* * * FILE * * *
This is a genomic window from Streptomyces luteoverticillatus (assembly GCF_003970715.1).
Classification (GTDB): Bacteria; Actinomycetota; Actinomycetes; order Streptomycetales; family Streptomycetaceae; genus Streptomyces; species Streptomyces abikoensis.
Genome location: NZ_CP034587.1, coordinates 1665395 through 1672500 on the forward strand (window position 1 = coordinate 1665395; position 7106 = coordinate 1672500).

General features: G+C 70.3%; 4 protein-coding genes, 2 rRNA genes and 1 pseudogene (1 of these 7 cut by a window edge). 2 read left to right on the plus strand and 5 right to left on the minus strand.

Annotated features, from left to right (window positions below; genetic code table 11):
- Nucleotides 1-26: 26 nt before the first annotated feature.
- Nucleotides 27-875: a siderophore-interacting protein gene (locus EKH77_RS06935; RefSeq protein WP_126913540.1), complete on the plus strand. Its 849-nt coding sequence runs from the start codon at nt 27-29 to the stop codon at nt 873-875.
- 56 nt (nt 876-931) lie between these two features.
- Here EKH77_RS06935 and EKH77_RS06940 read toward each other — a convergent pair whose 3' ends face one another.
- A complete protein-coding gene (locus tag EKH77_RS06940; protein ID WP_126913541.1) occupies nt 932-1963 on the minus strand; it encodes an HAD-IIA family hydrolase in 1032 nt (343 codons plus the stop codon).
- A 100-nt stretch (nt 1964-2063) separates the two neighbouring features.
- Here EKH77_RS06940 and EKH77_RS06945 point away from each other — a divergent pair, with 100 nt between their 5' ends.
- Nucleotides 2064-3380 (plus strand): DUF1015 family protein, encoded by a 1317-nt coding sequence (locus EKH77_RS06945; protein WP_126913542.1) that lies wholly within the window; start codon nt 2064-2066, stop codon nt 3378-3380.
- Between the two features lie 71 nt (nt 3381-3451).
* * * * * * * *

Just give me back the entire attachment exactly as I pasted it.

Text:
This is a genomic window from Streptomyces luteoverticillatus (assembly GCF_003970715.1).
Classification (GTDB): Bacteria; Actinomycetota; Actinomycetes; order Streptomycetales; family Streptomycetaceae; genus Streptomyces; species Streptomyces abikoensis.
Genome location: NZ_CP034587.1, coordinates 1665395 through 1672500 on the forward strand (window position 1 = coordinate 1665395; position 7106 = coordinate 1672500).

General features: G+C 70.3%; 4 protein-coding genes, 2 rRNA genes and 1 pseudogene (1 of these 7 cut by a window edge). 2 read left to right on the plus strand and 5 right to left on the minus strand.

Annotated features, from left to right (window positions below; genetic code table 11):
- Nucleotides 1-26: 26 nt before the first annotated feature.
- Nucleotides 27-875: a siderophore-interacting protein gene (locus EKH77_RS06935; RefSeq protein WP_126913540.1), complete on the plus strand. Its 849-nt coding sequence runs from the start codon at nt 27-29 to the stop codon at nt 873-875.
- 56 nt (nt 876-931) lie between these two features.
- Here EKH77_RS06935 and EKH77_RS06940 read toward each other — a convergent pair whose 3' ends face one another.
- A complete protein-coding gene (locus tag EKH77_RS06940; protein ID WP_126913541.1) occupies nt 932-1963 on the minus strand; it encodes an HAD-IIA family hydrolase in 1032 nt (343 codons plus the stop codon).
- A 100-nt stretch (nt 1964-2063) separates the two neighbouring features.
- Here EKH77_RS06940 and EKH77_RS06945 point away from each other — a divergent pair, with 100 nt between their 5' ends.
- Nucleotides 2064-3380 (plus strand): DUF1015 family protein, encoded by a 1317-nt coding sequence (locus EKH77_RS06945; protein WP_126913542.1) that lies wholly within the window; start codon nt 2064-2066, stop codon nt 3378-3380.
- Between the two features lie 71 nt (nt 3381-3451).